Etymology
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survey (v.)
c. 1400, "to consider, contemplate," from Anglo-French surveier, Old French sorveoir "look (down) at, look upon, notice; guard, watch," from Medieval Latin supervidere "oversee, inspect," from Latin super "over" (see super-) + videre "to see" (from PIE root *weid- "to see"). Meaning "examine the condition of" is from mid-15c. That of "to take linear measurements of a tract of ground" is recorded from 1540s. Related: Surveyed; surveying; surveyance (late 14c.).
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survey (n.)
late 15c., survei, "oversight, supervision," from survey (v.). The meaning "act of viewing in detail" is from 1540s. Meaning "systematic collection of data on opinions, etc." is attested from 1927.
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resurvey (v.)

1590s, "examine or read over, review," from re- "again, back" + survey (v.). Sense of "survey (land) again" is from 1747. Related: Resurveyed; resurveying. As a noun from 1660s, "a fresh survey."

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surveyor (n.)
early 15c. (late 14c. as a surname), from Anglo-French surveiour "guard, overseer," Old French sorveor, from Old French verb sorveoir "to survey" (see survey (v.)).
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*weid- 
Proto-Indo-European root meaning "to see."

It forms all or part of: advice; advise; belvedere; clairvoyant; deja vu; Druid; eidetic; eidolon; envy; evident; guide; guidon; guise; guy (n.1) "small rope, chain, wire;" Gwendolyn; Hades; history; idea; ideo-; idol; idyll; improvisation; improvise; interview; invidious; kaleidoscope; -oid; penguin; polyhistor; prevision; provide; providence; prudent; purvey; purview; review; revise; Rig Veda; story (n.1) "connected account or narration of some happening;" supervise; survey; twit; unwitting; Veda; vide; view; visa; visage; vision; visit; visor; vista; voyeur; wise (adj.) "learned, sagacious, cunning;" wise (n.) "way of proceeding, manner;" wisdom; wiseacre; wit (n.) "mental capacity;" wit (v.) "to know;" witenagemot; witting; wot.

It is the hypothetical source of/evidence for its existence is provided by: Sanskrit veda "I know;" Avestan vaeda "I know;" Greek oida, Doric woida "I know," idein "to see;" Old Irish fis "vision," find "white," i.e. "clearly seen," fiuss "knowledge;" Welsh gwyn, Gaulish vindos, Breton gwenn "white;" Gothic, Old Swedish, Old English witan "to know;" Gothic weitan "to see;" English wise, German wissen "to know;" Lithuanian vysti "to see;" Bulgarian vidya "I see;" Polish widzieć "to see," wiedzieć "to know;" Russian videt' "to see," vest' "news," Old Russian vedat' "to know."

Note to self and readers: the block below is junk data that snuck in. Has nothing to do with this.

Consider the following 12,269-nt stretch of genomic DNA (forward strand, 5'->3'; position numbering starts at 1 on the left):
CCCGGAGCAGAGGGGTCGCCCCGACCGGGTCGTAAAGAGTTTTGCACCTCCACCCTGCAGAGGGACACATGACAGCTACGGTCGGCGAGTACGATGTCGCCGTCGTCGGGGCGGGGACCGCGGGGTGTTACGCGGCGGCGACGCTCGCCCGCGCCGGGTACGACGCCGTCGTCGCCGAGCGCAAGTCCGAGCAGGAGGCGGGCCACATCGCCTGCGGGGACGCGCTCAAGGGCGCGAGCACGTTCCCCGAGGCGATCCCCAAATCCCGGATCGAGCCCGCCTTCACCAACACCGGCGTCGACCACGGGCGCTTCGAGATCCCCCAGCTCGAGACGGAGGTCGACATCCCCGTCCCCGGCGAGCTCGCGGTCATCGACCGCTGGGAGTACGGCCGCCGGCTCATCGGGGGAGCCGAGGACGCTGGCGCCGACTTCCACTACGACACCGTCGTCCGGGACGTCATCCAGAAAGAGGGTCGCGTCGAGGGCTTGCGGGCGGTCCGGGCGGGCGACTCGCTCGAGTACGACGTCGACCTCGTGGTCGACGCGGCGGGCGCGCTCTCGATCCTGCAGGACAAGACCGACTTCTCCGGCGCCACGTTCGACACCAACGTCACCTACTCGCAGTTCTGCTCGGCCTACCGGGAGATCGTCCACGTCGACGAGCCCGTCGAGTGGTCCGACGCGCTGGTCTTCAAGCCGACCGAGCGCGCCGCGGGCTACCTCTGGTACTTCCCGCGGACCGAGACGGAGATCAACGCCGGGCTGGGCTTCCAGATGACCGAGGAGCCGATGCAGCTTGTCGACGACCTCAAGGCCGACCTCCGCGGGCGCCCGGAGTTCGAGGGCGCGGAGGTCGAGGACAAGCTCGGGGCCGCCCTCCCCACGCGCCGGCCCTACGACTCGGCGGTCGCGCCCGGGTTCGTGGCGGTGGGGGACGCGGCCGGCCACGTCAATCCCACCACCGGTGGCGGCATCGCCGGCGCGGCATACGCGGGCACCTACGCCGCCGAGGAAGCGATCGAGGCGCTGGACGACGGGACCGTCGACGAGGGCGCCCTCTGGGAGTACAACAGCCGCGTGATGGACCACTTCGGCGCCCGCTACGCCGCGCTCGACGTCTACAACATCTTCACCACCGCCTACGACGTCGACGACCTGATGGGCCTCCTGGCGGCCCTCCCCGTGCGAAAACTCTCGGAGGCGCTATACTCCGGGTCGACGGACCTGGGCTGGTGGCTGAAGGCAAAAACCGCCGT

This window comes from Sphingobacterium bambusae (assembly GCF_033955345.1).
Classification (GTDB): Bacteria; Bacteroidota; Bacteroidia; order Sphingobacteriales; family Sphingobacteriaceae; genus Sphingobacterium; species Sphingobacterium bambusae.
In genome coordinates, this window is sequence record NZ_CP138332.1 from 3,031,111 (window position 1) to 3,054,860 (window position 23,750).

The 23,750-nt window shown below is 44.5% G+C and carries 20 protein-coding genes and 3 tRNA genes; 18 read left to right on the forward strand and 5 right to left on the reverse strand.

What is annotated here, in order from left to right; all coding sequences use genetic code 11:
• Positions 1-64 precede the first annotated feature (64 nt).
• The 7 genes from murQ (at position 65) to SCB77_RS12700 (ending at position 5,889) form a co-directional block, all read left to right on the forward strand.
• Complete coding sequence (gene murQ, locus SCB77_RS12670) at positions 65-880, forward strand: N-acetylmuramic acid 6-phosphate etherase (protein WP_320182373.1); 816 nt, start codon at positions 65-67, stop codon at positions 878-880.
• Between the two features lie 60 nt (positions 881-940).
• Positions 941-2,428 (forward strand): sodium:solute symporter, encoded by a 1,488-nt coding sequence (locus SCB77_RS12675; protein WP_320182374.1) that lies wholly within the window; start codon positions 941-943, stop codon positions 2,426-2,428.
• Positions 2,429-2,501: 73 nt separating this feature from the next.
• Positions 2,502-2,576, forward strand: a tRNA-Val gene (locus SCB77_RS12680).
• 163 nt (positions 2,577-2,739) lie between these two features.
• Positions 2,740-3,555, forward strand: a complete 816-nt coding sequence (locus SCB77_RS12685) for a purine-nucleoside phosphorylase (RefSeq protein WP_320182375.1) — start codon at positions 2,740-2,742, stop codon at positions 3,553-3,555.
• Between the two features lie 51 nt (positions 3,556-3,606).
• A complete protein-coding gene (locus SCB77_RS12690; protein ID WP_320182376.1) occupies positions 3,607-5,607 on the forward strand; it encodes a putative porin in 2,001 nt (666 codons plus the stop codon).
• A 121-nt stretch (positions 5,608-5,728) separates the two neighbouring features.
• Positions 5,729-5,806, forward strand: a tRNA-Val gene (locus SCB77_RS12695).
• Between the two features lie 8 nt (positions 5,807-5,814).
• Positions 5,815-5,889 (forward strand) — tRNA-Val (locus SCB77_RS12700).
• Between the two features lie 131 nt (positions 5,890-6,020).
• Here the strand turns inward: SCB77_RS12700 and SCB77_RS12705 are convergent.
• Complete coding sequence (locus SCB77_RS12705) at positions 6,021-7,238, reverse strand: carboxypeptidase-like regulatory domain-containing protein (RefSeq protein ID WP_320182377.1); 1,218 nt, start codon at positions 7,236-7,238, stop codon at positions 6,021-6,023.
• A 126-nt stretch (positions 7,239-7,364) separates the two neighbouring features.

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geodetic (adj.)
1834, see geodesic. Related: Geodetical; geodetically. A geodetic survey takes account of the curvature of the earth to obtain unity of results. The U.S. Coast & Geodetic Survey dates to 1879.
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Domesday book 

1178 in Anglo-Latin, the popular name of Great Inquisition or Survey (1086), a digest in Anglo-French of a survey of England undertaken at the order of William the Conqueror to inventory his new domain, from Middle English domes, genitive of dom "day of judgment" (see doom (n.)). "The booke ... to be called Domesday, bicause (as Mathew Parise saith) it spared no man, but iudged all men indifferently." [William Lambarde, "A Perambulation of Kent," 1570]

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retrospect (n.)

c. 1600, "a regard or reference" (to something), from Latin retrospectum, past participle of retrospicere "look back," from retro "back" (see retro-) + specere "look at" (from PIE root *spek- "to observe"). Meaning "survey of past events" is from 1660s.

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reconnoiter (v.)

also reconnoitre, 1707, "make a survey," specifically "to examine a tract or region for military or engineering purposes," from older French reconnoitre (Modern French reconnaître), from Old French reconoistre "to identify" (see recognize). Related: Reconnoitering.

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reconnaissance (n.)

"preliminary examination or survey," specifically "an examination of a territory or enemy position with a view to directing military operations," 1810, a word from the Napoleonic Wars, from French reconnaissance "act of surveying," literally "recognition," from Old French reconoissance "recognition, acknowledgement" (see recognizance).

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